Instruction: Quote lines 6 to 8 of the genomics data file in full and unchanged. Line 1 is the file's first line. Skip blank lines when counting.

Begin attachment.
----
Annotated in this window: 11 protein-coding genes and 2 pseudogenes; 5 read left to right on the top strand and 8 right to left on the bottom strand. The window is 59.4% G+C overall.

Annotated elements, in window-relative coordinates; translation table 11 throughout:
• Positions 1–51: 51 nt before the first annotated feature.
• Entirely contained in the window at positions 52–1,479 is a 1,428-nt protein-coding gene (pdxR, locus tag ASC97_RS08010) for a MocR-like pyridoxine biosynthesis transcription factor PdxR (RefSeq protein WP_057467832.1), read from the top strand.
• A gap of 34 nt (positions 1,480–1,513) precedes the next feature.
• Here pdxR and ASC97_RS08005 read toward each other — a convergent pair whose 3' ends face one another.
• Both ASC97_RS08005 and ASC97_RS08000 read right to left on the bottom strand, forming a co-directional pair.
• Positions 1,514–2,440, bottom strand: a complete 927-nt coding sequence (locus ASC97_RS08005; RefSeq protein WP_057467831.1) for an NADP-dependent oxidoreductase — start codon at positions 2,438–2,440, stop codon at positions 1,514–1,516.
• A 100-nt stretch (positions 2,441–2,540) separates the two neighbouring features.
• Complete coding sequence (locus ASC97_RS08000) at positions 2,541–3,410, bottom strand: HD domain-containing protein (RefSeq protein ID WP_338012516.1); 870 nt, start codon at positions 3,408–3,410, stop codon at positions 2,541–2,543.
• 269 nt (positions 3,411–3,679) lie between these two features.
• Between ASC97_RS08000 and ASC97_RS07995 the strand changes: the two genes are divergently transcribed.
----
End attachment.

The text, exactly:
• Here pdxR and ASC97_RS08005 read toward each other — a convergent pair whose 3' ends face one another.
• Both ASC97_RS08005 and ASC97_RS08000 read right to left on the bottom strand, forming a co-directional pair.
• Positions 1,514–2,440, bottom strand: a complete 927-nt coding sequence (locus ASC97_RS08005; RefSeq protein WP_057467831.1) for an NADP-dependent oxidoreductase — start codon at positions 2,438–2,440, stop codon at positions 1,514–1,516.